By Connie Ogle
Starting Out in the Evening is the sort of small indie drama that the Sundances of the world adore. Based on the novel by Brian Morton, the film has two outstanding and intimate performances and quietly but doggedly focuses on the single-most intimidating drama of our lives: aging and coming to terms with the dying of the light.
There’s no getting around the fact, though, that the leisurely paced film, like so many other movies, centers on the worn conceit of an older man at the twilight of his career (Frank Langella) who finds inspiration via a vibrant young woman (Lauren Ambrose of Six Feet Under). And while it’s natural for certain old geezers to find much joy in alabaster-skinned, auburn-tressed, adoring 20-somethings, the idea is also a cliche. Just once, why can’t one of these elderly mopes find inspiration in a Corvette or a concerto or a lobster? At least that concept would be original.
But no. Langella plays Leonard Schiller, a minor literary writer who has quietly faded into semi-obscurity in a publishing world that values quick, flashy sales of celebrity tell-alls and self-help books. Persistent grad student Heather Wolfe (Ambrose) hopes to write her thesis on Leonard and bring his books back into the limelight. Leonard is at first reluctant to submit to her questions but eventually agrees to talk with her.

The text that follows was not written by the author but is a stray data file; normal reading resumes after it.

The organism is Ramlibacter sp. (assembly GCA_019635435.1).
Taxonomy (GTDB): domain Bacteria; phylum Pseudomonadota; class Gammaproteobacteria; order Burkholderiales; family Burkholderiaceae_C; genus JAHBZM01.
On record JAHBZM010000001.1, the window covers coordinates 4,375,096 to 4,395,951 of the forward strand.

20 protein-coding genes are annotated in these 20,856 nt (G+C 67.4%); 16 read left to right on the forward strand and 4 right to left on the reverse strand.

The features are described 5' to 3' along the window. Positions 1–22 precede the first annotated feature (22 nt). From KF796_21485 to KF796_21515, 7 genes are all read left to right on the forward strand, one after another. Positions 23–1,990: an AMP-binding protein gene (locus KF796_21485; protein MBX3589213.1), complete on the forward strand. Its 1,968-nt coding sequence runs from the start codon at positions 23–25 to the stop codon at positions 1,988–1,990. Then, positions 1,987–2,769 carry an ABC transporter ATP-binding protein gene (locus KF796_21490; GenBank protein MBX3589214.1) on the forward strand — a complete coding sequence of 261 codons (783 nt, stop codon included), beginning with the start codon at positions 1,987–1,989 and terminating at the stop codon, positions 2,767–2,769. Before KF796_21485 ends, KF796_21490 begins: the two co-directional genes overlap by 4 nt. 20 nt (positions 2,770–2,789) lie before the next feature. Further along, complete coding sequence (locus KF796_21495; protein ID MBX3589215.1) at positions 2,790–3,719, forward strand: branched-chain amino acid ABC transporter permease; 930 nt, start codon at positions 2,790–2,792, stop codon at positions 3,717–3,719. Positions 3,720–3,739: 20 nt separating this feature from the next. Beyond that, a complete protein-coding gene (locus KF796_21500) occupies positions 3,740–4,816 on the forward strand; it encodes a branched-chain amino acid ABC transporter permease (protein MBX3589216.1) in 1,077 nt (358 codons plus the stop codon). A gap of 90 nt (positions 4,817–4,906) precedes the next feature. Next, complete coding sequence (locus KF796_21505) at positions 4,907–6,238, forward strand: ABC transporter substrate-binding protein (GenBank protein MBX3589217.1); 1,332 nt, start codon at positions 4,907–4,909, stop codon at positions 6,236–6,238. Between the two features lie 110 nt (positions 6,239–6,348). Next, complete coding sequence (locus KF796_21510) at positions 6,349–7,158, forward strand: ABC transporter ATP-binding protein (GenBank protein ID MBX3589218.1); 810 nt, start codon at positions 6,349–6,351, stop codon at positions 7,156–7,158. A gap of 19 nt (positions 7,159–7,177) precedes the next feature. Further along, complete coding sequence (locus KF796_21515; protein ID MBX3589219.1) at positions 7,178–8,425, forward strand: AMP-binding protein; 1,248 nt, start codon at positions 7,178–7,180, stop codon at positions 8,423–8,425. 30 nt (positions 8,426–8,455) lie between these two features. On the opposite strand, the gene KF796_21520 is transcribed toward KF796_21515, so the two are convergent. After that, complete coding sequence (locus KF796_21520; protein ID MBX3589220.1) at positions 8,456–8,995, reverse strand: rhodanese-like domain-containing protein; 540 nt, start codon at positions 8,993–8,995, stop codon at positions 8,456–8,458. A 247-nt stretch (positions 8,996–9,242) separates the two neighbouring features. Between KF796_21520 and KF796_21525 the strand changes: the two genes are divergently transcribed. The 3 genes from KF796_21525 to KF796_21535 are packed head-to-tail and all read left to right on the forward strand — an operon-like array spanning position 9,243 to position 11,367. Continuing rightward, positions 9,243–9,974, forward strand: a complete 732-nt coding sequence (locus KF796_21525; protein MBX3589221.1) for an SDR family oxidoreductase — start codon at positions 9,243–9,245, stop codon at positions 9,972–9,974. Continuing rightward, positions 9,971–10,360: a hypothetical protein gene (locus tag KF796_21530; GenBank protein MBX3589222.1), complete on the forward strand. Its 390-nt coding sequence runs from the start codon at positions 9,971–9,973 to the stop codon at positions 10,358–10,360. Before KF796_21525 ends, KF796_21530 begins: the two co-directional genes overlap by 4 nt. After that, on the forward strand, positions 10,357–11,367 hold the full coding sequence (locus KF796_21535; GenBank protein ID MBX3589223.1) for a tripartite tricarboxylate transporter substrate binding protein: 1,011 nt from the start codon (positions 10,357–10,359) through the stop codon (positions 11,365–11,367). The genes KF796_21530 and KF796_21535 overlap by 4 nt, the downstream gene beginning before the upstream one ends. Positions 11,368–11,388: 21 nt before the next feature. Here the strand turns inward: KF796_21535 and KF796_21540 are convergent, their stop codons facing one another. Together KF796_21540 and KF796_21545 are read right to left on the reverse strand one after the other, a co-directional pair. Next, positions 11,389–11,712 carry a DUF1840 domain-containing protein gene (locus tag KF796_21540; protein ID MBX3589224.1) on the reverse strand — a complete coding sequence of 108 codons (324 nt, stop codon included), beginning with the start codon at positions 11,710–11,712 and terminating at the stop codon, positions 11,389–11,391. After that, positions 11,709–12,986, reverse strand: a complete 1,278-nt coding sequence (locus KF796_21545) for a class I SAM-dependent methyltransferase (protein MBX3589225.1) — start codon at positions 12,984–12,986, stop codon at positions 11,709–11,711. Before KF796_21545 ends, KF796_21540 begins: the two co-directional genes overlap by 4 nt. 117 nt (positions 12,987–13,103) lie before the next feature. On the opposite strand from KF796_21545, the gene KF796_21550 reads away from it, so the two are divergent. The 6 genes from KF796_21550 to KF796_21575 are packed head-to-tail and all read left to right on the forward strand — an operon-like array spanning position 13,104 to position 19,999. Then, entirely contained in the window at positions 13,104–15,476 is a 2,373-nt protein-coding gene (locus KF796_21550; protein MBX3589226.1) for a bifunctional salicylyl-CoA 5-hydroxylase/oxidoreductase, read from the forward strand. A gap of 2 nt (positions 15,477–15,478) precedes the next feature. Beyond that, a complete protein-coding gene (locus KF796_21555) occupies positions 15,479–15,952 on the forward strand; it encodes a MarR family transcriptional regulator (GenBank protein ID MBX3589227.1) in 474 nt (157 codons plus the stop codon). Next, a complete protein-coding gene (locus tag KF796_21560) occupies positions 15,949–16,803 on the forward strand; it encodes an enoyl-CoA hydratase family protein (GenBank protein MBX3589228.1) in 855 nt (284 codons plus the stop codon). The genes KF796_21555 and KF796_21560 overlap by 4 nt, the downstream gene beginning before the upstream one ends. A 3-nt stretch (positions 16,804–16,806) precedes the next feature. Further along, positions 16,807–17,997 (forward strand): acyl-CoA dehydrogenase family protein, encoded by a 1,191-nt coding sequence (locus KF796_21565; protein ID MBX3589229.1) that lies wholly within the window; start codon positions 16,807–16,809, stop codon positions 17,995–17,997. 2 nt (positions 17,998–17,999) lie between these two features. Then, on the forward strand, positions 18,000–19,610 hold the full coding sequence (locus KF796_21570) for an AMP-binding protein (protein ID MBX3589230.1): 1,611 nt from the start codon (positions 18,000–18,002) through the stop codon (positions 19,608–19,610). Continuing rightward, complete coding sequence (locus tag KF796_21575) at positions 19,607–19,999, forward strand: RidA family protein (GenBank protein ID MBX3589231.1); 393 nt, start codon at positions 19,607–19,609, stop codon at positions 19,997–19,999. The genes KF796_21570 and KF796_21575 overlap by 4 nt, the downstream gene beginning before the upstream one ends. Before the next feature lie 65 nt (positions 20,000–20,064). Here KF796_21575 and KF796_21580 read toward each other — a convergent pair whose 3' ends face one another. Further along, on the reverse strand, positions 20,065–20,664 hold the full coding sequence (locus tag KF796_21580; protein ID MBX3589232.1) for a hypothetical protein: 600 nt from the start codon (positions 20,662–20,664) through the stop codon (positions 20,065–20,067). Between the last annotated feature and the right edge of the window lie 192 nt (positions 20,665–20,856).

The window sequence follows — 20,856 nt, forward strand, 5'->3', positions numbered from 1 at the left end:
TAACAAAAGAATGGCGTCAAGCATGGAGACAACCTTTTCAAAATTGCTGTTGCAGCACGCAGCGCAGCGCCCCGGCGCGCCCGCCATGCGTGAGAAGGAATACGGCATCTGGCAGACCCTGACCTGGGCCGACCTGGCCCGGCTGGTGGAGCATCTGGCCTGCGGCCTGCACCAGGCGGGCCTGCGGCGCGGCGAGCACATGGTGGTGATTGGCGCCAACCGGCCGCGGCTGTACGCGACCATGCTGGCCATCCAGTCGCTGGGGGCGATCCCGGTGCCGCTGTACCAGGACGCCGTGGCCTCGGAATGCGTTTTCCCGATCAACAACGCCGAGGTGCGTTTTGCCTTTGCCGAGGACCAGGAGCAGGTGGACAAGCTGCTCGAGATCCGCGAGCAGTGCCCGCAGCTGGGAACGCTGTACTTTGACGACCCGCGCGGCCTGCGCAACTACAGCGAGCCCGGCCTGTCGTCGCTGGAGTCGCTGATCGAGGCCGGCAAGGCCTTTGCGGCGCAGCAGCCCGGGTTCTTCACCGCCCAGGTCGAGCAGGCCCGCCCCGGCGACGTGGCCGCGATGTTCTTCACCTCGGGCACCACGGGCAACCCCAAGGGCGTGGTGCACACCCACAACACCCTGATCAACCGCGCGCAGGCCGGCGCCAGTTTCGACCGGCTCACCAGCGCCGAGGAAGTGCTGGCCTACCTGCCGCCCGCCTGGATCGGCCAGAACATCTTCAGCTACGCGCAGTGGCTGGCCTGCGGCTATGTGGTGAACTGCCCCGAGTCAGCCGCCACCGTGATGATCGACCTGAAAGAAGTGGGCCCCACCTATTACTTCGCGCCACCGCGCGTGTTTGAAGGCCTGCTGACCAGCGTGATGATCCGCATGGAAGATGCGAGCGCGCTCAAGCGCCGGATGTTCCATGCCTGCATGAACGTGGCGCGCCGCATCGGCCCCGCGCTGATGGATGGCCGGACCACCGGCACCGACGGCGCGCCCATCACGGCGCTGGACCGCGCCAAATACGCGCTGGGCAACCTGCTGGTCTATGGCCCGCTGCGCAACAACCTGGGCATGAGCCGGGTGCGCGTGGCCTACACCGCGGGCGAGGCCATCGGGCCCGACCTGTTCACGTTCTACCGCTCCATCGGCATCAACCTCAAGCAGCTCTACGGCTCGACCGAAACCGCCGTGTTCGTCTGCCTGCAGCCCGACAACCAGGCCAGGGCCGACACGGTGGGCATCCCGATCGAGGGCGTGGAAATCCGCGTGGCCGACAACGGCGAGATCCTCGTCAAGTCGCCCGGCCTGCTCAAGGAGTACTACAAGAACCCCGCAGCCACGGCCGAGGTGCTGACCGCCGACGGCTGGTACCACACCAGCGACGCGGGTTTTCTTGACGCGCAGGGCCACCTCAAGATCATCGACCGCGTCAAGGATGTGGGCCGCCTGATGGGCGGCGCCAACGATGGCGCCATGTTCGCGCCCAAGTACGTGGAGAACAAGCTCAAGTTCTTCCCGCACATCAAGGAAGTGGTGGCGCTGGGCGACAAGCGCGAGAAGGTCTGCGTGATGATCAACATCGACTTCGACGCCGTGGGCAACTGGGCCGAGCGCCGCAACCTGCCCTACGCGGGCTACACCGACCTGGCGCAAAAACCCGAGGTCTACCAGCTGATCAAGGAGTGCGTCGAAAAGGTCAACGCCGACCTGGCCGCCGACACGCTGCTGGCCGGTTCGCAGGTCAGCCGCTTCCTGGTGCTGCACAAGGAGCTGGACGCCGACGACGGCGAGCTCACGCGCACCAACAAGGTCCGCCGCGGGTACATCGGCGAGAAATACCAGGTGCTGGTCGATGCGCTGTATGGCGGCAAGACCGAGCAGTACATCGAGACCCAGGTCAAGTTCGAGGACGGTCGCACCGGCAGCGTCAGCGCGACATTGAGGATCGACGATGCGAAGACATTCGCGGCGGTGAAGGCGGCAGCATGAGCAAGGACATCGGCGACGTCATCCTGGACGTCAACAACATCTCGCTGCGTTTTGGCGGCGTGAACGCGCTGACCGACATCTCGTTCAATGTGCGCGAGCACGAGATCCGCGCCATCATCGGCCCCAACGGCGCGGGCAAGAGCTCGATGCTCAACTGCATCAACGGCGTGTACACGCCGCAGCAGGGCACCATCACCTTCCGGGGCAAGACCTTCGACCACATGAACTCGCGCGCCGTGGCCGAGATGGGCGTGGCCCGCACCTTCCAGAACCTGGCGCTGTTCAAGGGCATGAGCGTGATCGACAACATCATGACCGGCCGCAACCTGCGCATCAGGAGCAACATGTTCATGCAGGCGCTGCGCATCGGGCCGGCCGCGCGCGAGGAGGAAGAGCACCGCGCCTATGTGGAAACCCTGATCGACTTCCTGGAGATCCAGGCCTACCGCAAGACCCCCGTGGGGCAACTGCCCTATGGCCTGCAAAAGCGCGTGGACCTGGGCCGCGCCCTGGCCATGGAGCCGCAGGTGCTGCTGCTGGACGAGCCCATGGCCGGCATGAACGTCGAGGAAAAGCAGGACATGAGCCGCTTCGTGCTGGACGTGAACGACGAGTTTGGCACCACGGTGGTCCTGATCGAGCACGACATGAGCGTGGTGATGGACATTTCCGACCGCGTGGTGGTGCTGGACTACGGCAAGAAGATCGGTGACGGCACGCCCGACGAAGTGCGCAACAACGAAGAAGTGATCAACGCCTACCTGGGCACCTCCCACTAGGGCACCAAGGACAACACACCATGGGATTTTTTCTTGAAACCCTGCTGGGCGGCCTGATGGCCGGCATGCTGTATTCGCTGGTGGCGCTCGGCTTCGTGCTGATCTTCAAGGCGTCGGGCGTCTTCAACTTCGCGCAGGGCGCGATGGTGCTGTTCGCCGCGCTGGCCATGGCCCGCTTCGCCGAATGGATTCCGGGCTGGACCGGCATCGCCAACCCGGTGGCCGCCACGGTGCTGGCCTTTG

Also in the mix is Ariel (Lili Taylor), Leonard’s daughter, who’s pushing 40 and desperately hoping for a baby but making some exceptionally poor choices in how to conceive one. In contrast to Heather and her father, Ariel doesn’t live the life of the mind; she’s a former dancer, now reduced to teaching yoga and Pilates, and her physicality is getting in the way of her happiness.
These characters dance around each other, engaging and turning away and engaging again, and the intimate cinematography draws us smoothly into their world. Starting Out in the Evening makes some interesting observations on the notion of art vs. commerce, but the storyline unfortunately travels the roads most expected. An awkward, somewhat icky romance blossoms. There are great changes of heart and a sudden illness. Taylor is effective as a woman struggling to take control of her life, but Ambrose’s work feels shallow in comparison.
Langella’s nuanced performance saves the film; the actor has an understated but powerful role, and he takes full advantage. The final scene, shot with remarkable grace and clarity, is a gorgeous and heartbreaking reminder of the fortitude of the human spirit.